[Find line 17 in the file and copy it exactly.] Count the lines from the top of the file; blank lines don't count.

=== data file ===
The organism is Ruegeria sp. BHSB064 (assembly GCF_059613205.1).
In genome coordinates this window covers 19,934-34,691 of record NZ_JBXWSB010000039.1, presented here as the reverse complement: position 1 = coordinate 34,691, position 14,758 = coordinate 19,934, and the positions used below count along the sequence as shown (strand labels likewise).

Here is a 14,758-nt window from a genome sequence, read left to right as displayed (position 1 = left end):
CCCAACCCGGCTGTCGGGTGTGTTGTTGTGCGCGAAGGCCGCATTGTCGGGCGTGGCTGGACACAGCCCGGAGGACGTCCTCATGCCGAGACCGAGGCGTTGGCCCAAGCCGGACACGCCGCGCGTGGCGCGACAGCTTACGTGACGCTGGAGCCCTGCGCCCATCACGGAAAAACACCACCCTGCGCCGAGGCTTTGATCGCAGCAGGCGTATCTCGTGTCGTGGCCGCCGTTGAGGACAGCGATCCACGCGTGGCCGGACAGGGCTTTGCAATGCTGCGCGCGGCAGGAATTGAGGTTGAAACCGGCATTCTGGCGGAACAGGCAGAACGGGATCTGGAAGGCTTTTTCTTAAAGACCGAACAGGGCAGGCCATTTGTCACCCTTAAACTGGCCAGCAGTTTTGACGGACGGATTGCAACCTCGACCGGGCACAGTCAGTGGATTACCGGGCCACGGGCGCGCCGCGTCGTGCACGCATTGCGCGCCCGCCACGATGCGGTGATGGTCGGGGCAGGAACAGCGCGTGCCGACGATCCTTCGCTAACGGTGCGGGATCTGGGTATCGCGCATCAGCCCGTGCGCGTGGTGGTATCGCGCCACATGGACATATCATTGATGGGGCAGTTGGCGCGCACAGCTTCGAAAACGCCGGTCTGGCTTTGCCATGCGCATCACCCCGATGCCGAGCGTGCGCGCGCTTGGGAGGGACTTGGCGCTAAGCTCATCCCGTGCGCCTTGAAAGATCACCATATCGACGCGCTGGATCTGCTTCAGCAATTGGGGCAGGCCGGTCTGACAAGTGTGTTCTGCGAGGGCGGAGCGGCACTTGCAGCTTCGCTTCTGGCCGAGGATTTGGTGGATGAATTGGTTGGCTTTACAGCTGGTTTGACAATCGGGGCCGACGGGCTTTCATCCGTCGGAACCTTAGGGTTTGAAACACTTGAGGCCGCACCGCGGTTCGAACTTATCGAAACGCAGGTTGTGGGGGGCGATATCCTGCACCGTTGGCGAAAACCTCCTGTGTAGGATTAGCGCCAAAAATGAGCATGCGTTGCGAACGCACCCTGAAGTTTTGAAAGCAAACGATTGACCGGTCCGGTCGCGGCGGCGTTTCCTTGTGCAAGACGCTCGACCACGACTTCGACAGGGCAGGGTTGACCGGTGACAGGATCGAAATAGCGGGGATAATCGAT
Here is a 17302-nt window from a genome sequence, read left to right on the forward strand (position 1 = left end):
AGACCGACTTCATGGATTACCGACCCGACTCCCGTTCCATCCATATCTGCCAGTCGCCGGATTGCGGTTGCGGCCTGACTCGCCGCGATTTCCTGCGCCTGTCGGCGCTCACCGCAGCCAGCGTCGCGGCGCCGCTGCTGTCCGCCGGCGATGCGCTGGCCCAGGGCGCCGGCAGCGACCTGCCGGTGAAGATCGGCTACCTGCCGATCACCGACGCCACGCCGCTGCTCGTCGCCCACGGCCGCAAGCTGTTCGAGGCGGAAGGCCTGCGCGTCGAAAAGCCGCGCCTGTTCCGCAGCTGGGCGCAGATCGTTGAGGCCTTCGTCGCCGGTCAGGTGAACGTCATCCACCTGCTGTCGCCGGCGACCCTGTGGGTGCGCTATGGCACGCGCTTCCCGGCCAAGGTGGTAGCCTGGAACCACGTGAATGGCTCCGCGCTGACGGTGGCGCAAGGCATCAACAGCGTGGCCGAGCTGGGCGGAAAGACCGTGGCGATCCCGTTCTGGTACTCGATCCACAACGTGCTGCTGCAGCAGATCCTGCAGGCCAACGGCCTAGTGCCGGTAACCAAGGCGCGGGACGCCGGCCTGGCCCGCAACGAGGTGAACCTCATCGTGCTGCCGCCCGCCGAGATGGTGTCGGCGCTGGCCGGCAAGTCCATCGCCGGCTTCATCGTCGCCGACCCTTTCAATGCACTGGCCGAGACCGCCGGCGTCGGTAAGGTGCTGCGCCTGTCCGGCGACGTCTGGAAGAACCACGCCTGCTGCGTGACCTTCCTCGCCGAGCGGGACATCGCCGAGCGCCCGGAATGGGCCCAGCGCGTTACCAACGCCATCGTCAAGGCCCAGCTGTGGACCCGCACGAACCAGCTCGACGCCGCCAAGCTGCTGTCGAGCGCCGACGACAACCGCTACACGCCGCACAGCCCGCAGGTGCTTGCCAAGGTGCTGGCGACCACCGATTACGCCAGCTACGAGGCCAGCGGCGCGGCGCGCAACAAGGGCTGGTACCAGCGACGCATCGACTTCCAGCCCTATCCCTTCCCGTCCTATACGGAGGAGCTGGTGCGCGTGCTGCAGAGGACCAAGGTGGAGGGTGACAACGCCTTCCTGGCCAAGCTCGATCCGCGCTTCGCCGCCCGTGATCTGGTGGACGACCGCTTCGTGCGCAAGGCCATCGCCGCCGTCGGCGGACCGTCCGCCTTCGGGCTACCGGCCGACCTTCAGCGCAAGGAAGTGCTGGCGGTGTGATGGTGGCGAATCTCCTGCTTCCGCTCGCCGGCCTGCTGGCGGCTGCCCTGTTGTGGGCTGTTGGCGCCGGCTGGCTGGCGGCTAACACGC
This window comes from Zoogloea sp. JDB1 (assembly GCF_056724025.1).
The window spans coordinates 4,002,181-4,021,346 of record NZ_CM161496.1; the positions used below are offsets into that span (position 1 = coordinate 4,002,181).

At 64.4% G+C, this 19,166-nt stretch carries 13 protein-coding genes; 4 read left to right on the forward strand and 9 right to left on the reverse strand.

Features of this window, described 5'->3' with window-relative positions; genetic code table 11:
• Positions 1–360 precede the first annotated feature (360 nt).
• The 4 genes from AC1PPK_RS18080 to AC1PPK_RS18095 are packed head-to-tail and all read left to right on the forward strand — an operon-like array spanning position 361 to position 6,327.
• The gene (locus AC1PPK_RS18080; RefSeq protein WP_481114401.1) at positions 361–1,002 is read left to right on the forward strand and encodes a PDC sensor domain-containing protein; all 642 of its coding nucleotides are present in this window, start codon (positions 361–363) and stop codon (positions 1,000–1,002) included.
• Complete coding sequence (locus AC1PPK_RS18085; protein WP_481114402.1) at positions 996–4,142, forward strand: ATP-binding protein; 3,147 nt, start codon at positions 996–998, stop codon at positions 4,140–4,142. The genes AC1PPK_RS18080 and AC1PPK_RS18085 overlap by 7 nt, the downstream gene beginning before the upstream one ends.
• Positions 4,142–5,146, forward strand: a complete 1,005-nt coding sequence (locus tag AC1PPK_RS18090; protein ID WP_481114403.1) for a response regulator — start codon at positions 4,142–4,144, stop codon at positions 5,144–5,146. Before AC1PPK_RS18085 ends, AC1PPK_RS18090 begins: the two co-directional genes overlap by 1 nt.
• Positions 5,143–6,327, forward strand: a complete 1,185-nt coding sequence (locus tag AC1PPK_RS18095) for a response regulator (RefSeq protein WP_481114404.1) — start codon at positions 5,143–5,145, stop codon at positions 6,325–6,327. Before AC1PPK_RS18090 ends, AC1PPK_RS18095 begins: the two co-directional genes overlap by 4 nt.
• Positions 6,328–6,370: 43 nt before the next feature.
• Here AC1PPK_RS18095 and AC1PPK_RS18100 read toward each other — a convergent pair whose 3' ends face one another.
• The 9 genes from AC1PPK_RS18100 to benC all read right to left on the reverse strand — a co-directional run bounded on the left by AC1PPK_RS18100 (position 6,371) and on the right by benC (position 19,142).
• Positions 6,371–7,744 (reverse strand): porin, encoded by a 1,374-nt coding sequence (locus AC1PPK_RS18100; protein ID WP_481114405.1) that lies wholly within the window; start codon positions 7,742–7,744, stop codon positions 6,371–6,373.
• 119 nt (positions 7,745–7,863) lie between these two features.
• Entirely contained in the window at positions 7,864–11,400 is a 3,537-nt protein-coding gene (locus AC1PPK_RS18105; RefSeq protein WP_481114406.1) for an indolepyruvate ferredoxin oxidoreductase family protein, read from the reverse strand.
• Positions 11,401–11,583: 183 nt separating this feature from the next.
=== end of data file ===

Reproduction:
• Positions 6,328–6,370: 43 nt before the next feature.